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Pope meets Rwandan bishop acquitted of genocide
VATICAN CITY -- Pope John Paul II has had a private audience with a Roman Catholic bishop acquitted of genocide charges in Rwanda, who will return to his central African country despite fears for his life.
Bishop Augustin Misago said before the meeting that he would thank the Pope for his support during his imprisonment. The Pope had sent a message of solidarity before the verdict handed down in June by a court in the Rwandan capital, Kigali.
Misago, who came to Europe for treatment for a heart problem, told the Vatican news agency Fides he was now well and planned to return to Rwanda on September16.
"I was already ill before the arrest and one year in jail worsened my situation," Misago told Fides, the news agency of the Vatican's missionary arm.
Misago, who argued he was a scapegoat and victim of a political campaign against the Roman Catholic Church, was acquitted of the genocide charges on June 15.
Hutu extremists massacred some 800,000 Tutsis and moderate Hutus in three months of ethnic slaughter which ended in July 1994 when a rebel army led by the country's current president seized power.
Misago, a Hutu, could have been sentenced to death by firing squad if he had been found guilty of colluding with local authorities to send three priests and several dozen schoolchildren to their deaths at the hands of ethnic Hutu militiamen.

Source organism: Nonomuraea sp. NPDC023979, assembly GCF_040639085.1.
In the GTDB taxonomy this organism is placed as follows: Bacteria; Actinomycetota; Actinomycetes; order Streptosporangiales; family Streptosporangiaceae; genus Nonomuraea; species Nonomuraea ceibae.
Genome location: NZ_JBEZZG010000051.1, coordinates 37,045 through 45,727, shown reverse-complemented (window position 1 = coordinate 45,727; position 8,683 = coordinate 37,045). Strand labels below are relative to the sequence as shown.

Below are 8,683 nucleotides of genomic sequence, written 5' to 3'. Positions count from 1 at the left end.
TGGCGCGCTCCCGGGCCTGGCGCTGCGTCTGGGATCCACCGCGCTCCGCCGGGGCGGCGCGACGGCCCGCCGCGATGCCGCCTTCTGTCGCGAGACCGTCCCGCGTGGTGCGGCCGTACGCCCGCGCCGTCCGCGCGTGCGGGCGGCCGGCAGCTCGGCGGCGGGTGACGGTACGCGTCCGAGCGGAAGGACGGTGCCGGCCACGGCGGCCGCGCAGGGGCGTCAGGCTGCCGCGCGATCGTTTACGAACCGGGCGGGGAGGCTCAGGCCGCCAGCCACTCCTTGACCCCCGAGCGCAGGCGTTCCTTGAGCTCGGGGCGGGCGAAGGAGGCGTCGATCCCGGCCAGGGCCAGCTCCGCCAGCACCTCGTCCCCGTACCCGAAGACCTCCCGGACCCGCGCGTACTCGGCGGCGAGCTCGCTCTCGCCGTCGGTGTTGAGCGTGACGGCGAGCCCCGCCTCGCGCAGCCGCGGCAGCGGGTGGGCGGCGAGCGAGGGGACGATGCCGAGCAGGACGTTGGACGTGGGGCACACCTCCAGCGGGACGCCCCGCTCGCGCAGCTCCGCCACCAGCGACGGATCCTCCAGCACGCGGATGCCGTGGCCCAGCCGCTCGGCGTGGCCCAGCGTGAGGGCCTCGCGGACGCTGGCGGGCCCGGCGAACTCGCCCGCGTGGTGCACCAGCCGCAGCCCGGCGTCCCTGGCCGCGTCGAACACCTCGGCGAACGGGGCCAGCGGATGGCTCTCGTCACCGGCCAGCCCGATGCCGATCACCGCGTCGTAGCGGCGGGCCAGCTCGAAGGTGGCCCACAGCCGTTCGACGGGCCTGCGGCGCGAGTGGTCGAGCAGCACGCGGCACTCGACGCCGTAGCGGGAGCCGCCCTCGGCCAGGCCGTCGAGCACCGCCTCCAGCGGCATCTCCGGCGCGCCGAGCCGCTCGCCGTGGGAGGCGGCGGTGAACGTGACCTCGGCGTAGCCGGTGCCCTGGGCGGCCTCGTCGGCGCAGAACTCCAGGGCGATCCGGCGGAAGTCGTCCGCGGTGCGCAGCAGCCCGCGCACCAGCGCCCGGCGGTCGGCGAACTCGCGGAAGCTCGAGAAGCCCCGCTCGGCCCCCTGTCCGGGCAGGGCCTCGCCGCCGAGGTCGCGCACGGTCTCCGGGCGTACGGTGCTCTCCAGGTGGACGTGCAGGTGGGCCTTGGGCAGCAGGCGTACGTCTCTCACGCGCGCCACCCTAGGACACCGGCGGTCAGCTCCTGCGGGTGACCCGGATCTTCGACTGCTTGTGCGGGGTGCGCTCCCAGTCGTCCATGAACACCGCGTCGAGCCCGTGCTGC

During the trial Misago said he attended meetings where massacres were planned but only as part of an effort to urge an end to the killings.
Asked if he was afraid of returning to Rwanda, Misago said: "There are risks in returning. There will be new difficulties waiting for me but I am ready to face them.
"The arrest, a year of imprisonment, the demand for a death sentence all point to the fact that there is a desire to eliminate me," he said.
"A lot of friends in Europe have advised me not to go back because it is dangerous but I have to go back. I did not escape when I was accused so how could I remain in exile after I have been found innocent," he said. "If I don't return there could remain some doubt about my innocence."
Misago said Rwanda's problems were deeply rooted in what he called "a thirst for power" between its two main tribes.
"Peace and justice will be possible if there is a political will to share power. If one group wants to hold on to power and another wants to get it, each in a selfish way, nothing will be gained," he added.
Reuters contributed to this report.
Rwandan bishop denies accusations of genocide
Vatican City | Catholic-Pages.com
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